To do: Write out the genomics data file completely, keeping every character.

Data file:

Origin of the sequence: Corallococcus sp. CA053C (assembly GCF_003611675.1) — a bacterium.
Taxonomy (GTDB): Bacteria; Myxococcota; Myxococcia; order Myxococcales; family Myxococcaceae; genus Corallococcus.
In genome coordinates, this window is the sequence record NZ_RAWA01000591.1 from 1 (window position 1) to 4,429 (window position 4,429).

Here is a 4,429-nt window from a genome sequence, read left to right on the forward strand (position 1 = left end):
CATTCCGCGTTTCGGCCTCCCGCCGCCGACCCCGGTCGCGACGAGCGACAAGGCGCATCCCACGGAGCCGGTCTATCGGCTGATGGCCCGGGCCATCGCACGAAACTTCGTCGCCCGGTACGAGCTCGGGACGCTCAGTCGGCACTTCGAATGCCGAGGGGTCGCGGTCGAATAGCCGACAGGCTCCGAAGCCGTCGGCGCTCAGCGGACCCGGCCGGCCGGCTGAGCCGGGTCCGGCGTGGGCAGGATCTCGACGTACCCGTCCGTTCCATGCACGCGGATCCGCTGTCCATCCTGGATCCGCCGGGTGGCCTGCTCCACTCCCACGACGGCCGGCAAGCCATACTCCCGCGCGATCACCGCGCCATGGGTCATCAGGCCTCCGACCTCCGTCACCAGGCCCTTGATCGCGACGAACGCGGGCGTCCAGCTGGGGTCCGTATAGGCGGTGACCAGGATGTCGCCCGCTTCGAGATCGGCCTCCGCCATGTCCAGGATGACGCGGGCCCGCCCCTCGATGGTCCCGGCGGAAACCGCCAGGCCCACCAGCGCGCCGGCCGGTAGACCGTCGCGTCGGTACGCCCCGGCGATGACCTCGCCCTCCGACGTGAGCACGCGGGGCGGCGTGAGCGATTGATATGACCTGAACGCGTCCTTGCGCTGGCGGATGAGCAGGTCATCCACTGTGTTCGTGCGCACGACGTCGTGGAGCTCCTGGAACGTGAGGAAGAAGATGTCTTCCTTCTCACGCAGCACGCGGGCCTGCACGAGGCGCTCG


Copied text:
Origin of the sequence: Corallococcus sp. CA053C (assembly GCF_003611675.1) — a bacterium.
Taxonomy (GTDB): Bacteria; Myxococcota; Myxococcia; order Myxococcales; family Myxococcaceae; genus Corallococcus.
In genome coordinates, this window is the sequence record NZ_RAWA01000591.1 from 1 (window position 1) to 4,429 (window position 4,429).

Here is a 4,429-nt window from a genome sequence, read left to right on the forward strand (position 1 = left end):
CATTCCGCGTTTCGGCCTCCCGCCGCCGACCCCGGTCGCGACGAGCGACAAGGCGCATCCCACGGAGCCGGTCTATCGGCTGATGGCCCGGGCCATCGCACGAAACTTCGTCGCCCGGTACGAGCTCGGGACGCTCAGTCGGCACTTCGAATGCCGAGGGGTCGCGGTCGAATAGCCGACAGGCTCCGAAGCCGTCGGCGCTCAGCGGACCCGGCCGGCCGGCTGAGCCGGGTCCGGCGTGGGCAGGATCTCGACGTACCCGTCCGTTCCATGCACGCGGATCCGCTGTCCATCCTGGATCCGCCGGGTGGCCTGCTCCACTCCCACGACGGCCGGCAAGCCATACTCCCGCGCGATCACCGCGCCATGGGTCATCAGGCCTCCGACCTCCGTCACCAGGCCCTTGATCGCGACGAACGCGGGCGTCCAGCTGGGGTCCGTATAGGCGGTGACCAGGATGTCGCCCGCTTCGAGATCGGCCTCCGCCATGTCCAGGATGACGCGGGCCCGCCCCTCGATGGTCCCGGCGGAAACCGCCAGGCCCACCAGCGCGCCGGCCGGTAGACCGTCGCGTCGGTACGCCCCGGCGATGACCTCGCCCTCCGACGTGAGCACGCGGGGCGGCGTGAGCGATTGATATGACCTGAACGCGTCCTTGCGCTGGCGGATGAGCAGGTCATCCACTGTGTTCGTGCGCACGACGTCGTGGAGCTCCTGGAACGTGAGGAAGAAGATGTCTTCCTTCTCACGCAGCACGCGGGCCTGCACGAGGCGCTCG